Exchange-traded funds (ETFs) have gotten increasingly popular since they were introduced in 1993. Their value is based on a portfolio of investments, often referred to as a basket. In general, the basket consists of different stocks, but may also contain hard commodities, derivatives or other investments. ETFs trade throughout the day just like a stock and their value will fluctuate throughout the trading session.
Lately specific types of ETFs – leveraged and inverse ETFs – have exploded in popularity among individual investors. "Leveraged" ETFs aim to provide a multiple of returns on a given index. As the name implies, “inverse” ETFs try to go up when the market drops and vice versa.
It’s an interesting concept, but one that’s prone to misconceptions – and investors can be seriously burnt as a result. If you trade leveraged or inverse ETFs, it's important to be sure you fully understand what you’re trading.
Leveraged ETFs: typically built for day traders
Leveraged ETFs often have multiples like “2x” or “3x” or “ultra” in their names. That just means the ETF aims to deliver two or three times the return on its stated index.
In other words, a “2x Russell 2000 Index” ETF is trying to deliver twice the return of the Russell 2000 Small Cap Index. If you’re counting on a market rally, you might be attracted to these ETFs to capitalize on a market increase with limited cash down.
Here’s the wrinkle many investors don’t understand: Leveraged ETFs try to deliver the multiple on the index return on a daily basis. If you hold leveraged ETFs for more than one day, you may not get the multiple of the index return you’re expecting, even if your forecast is correct. In fact, you can end up with a loss – not at all what you might expect. You can blame a concept called “beta slippage” for this; it’s an effect of compounding that impacts leveraged ETFs held longer than one day.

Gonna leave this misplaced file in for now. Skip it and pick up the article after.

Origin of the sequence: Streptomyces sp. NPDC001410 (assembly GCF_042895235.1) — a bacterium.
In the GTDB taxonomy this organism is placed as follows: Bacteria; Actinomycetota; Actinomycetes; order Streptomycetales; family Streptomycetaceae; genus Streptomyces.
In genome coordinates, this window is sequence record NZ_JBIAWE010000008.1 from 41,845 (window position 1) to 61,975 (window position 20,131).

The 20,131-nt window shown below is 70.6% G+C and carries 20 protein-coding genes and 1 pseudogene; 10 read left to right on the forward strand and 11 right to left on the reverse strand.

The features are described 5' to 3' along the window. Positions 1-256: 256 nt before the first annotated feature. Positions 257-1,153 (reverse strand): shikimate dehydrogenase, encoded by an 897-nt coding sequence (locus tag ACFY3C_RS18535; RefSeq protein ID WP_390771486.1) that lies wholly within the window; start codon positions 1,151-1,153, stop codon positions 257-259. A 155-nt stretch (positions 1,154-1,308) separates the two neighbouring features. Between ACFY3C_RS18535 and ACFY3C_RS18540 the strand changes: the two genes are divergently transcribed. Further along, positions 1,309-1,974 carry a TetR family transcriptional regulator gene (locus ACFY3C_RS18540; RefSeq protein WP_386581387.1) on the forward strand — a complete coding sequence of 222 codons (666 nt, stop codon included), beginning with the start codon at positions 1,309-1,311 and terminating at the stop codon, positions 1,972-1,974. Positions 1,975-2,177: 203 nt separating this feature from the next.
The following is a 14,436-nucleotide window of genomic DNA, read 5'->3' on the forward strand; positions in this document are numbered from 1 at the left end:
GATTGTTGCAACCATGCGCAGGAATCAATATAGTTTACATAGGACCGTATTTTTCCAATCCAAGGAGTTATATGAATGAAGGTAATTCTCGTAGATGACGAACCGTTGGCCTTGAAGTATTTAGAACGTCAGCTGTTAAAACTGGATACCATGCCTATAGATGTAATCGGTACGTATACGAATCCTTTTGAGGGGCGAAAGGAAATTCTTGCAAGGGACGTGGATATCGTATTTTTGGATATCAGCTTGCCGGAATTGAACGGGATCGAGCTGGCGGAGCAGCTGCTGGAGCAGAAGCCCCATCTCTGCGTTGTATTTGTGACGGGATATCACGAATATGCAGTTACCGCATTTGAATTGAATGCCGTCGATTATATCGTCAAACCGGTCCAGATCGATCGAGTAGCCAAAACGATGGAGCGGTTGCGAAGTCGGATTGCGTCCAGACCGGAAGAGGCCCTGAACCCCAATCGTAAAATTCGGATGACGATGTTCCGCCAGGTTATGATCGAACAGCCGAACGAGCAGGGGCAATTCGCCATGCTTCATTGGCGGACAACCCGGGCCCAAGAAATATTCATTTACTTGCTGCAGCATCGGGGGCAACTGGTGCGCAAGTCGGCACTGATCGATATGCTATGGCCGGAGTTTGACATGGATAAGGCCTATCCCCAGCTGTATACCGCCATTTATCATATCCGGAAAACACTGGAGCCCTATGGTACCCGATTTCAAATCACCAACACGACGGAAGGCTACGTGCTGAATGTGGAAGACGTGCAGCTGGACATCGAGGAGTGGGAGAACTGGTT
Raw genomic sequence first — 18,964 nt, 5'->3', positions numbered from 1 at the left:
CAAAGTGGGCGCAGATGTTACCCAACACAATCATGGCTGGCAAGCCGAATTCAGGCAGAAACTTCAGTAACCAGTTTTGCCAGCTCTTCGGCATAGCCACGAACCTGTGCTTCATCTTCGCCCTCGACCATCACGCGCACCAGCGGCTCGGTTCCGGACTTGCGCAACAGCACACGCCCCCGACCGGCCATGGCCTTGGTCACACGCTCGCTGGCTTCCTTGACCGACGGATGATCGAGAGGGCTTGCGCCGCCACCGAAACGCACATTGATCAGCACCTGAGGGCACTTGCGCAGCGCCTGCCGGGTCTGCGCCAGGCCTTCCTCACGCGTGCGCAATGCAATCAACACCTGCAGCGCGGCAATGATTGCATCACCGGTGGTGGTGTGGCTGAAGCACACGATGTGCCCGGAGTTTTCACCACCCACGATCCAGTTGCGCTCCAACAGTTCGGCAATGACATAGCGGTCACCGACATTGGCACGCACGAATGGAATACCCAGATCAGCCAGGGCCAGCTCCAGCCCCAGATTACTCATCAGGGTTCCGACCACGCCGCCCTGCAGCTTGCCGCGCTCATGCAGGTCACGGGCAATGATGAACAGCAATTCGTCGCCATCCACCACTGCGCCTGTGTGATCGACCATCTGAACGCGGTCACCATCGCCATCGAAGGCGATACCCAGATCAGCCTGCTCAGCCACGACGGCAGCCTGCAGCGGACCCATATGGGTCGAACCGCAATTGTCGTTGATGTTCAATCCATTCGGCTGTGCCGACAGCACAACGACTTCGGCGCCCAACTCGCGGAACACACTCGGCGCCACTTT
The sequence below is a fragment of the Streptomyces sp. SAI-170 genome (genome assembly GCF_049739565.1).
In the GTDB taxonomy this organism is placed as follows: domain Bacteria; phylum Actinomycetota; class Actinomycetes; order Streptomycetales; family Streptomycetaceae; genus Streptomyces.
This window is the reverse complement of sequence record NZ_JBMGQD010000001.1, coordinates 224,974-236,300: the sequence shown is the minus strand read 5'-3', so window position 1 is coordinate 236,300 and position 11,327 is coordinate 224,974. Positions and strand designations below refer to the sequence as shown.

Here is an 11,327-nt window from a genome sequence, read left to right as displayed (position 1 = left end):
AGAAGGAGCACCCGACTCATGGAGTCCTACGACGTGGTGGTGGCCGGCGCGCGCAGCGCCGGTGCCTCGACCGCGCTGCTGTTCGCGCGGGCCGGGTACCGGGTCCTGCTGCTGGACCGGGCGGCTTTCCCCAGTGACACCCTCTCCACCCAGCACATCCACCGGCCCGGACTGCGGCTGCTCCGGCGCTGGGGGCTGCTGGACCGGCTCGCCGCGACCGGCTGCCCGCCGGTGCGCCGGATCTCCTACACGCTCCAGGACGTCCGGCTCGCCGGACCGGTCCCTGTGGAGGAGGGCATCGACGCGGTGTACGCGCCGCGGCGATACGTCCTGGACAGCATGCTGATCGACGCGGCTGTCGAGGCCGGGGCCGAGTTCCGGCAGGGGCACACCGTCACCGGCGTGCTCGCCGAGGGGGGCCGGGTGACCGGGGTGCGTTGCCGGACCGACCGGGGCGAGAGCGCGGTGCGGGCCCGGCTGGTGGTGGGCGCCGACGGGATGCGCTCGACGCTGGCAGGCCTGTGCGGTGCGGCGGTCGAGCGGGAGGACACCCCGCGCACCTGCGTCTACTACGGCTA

How leveraged ETFs can spin out of control
Imagine you’re trading a 2x leveraged ETF that promises twice the return of XYZ index. You buy 1 share of the ETF for $100, and the underlying index is at 10,000.
If XYZ index shoots up 10% the next day to 11,000, your leveraged ETF would increase 20%, to $120. If, however, the index drops from 11,000 back down to 10,000 the following day, that’s a 9.09% decline. Your leveraged ETF would go down twice this amount, or 18.18%.
A decline of 18.18% from the $120 leveraged ETF price would leave you with a share worth $98.18. The index wound up right where it started - but your ETF would be down 1.82%!
Why does this happen? Most leveraged ETFs rebalance their assets daily with an eye towards delivering the multiple of the index’s returns only on that day. The holding period of your trade is not taken in to account, so your return may be quite different.
If the index keeps moving in the same direction every single day, this does result in better-than-expected returns for the longer period. But any reversals in the index’s direction render a leveraged ETF worse off than you’d expect based on its multiple. It only takes one reversal day for this effect to kick in.
As you can see, leveraged ETFs have an additional layer of complexity. If you decide to hold a leveraged ETF for longer than one day, be sure to check your holdings daily, at a bare minimum, to see that their value is in line with your expectations. If you decide to use this ETF for an intra-day trade, be sure to factor in commission costs when assessing the risks. The more frequently you trade, the more commission costs you will incur. Of course, keep in mind that any use of leverage increases your risk exposure and can lead to greater losses.
Inverse ETFs: still tricky, but upside down
Inverse or “short” ETFs have a similar compounding problem. An inverse fund tries to deliver returns that are the opposite of the index’s returns. That is, if the index goes up 1%, then the inverse ETF should go down 1%, and vice versa. “Bear market” funds in this category were attractive to lots of investors during the 2008-09 market downturn.